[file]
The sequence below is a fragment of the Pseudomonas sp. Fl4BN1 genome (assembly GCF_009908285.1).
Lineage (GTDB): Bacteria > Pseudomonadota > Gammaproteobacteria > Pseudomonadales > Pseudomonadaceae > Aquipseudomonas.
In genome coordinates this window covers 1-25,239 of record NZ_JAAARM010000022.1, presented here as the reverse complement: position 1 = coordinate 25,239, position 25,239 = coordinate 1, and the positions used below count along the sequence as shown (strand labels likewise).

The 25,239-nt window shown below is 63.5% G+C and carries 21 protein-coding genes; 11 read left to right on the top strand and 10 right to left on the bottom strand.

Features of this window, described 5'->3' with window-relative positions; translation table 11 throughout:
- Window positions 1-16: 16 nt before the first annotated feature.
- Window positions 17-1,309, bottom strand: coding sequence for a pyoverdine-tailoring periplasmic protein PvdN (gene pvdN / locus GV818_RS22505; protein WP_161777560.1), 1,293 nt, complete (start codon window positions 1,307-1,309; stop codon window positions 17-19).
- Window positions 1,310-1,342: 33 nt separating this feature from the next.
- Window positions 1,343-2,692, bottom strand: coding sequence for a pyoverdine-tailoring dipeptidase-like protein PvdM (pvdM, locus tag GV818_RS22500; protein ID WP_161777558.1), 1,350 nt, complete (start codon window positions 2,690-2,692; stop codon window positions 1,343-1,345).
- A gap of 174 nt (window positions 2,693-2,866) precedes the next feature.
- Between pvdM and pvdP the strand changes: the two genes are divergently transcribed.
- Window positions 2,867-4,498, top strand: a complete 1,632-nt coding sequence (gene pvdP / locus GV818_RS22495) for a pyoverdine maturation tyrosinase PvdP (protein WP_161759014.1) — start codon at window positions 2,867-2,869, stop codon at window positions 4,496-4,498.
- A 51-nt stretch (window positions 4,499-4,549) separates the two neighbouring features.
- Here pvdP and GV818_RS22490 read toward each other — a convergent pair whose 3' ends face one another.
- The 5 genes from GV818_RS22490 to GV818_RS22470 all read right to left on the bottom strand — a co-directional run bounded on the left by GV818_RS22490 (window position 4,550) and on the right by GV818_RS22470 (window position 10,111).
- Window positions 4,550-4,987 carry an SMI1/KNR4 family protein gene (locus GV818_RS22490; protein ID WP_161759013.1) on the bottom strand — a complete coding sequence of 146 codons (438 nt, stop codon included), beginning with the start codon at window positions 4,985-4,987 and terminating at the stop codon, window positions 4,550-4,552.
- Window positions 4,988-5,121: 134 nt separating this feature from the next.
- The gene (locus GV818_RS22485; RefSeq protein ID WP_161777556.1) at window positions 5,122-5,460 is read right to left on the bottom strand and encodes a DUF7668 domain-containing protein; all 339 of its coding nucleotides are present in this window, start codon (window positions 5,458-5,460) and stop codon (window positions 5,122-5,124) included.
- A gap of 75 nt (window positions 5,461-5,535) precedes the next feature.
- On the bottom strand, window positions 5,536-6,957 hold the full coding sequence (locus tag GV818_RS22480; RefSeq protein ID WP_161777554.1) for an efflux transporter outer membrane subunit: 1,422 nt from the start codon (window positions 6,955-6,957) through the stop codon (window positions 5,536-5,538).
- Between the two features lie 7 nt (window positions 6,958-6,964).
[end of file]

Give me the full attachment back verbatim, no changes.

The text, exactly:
The sequence below is a fragment of the Pseudomonas sp. Fl4BN1 genome (assembly GCF_009908285.1).
Lineage (GTDB): Bacteria > Pseudomonadota > Gammaproteobacteria > Pseudomonadales > Pseudomonadaceae > Aquipseudomonas.
In genome coordinates this window covers 1-25,239 of record NZ_JAAARM010000022.1, presented here as the reverse complement: position 1 = coordinate 25,239, position 25,239 = coordinate 1, and the positions used below count along the sequence as shown (strand labels likewise).

The 25,239-nt window shown below is 63.5% G+C and carries 21 protein-coding genes; 11 read left to right on the top strand and 10 right to left on the bottom strand.

Features of this window, described 5'->3' with window-relative positions; translation table 11 throughout:
- Window positions 1-16: 16 nt before the first annotated feature.
- Window positions 17-1,309, bottom strand: coding sequence for a pyoverdine-tailoring periplasmic protein PvdN (gene pvdN / locus GV818_RS22505; protein WP_161777560.1), 1,293 nt, complete (start codon window positions 1,307-1,309; stop codon window positions 17-19).
- Window positions 1,310-1,342: 33 nt separating this feature from the next.
- Window positions 1,343-2,692, bottom strand: coding sequence for a pyoverdine-tailoring dipeptidase-like protein PvdM (pvdM, locus tag GV818_RS22500; protein ID WP_161777558.1), 1,350 nt, complete (start codon window positions 2,690-2,692; stop codon window positions 1,343-1,345).
- A gap of 174 nt (window positions 2,693-2,866) precedes the next feature.
- Between pvdM and pvdP the strand changes: the two genes are divergently transcribed.
- Window positions 2,867-4,498, top strand: a complete 1,632-nt coding sequence (gene pvdP / locus GV818_RS22495) for a pyoverdine maturation tyrosinase PvdP (protein WP_161759014.1) — start codon at window positions 2,867-2,869, stop codon at window positions 4,496-4,498.
- A 51-nt stretch (window positions 4,499-4,549) separates the two neighbouring features.
- Here pvdP and GV818_RS22490 read toward each other — a convergent pair whose 3' ends face one another.
- The 5 genes from GV818_RS22490 to GV818_RS22470 all read right to left on the bottom strand — a co-directional run bounded on the left by GV818_RS22490 (window position 4,550) and on the right by GV818_RS22470 (window position 10,111).
- Window positions 4,550-4,987 carry an SMI1/KNR4 family protein gene (locus GV818_RS22490; protein ID WP_161759013.1) on the bottom strand — a complete coding sequence of 146 codons (438 nt, stop codon included), beginning with the start codon at window positions 4,985-4,987 and terminating at the stop codon, window positions 4,550-4,552.
- Window positions 4,988-5,121: 134 nt separating this feature from the next.
- The gene (locus GV818_RS22485; RefSeq protein ID WP_161777556.1) at window positions 5,122-5,460 is read right to left on the bottom strand and encodes a DUF7668 domain-containing protein; all 339 of its coding nucleotides are present in this window, start codon (window positions 5,458-5,460) and stop codon (window positions 5,122-5,124) included.
- A gap of 75 nt (window positions 5,461-5,535) precedes the next feature.
- On the bottom strand, window positions 5,536-6,957 hold the full coding sequence (locus tag GV818_RS22480; RefSeq protein ID WP_161777554.1) for an efflux transporter outer membrane subunit: 1,422 nt from the start codon (window positions 6,955-6,957) through the stop codon (window positions 5,536-5,538).
- Between the two features lie 7 nt (window positions 6,958-6,964).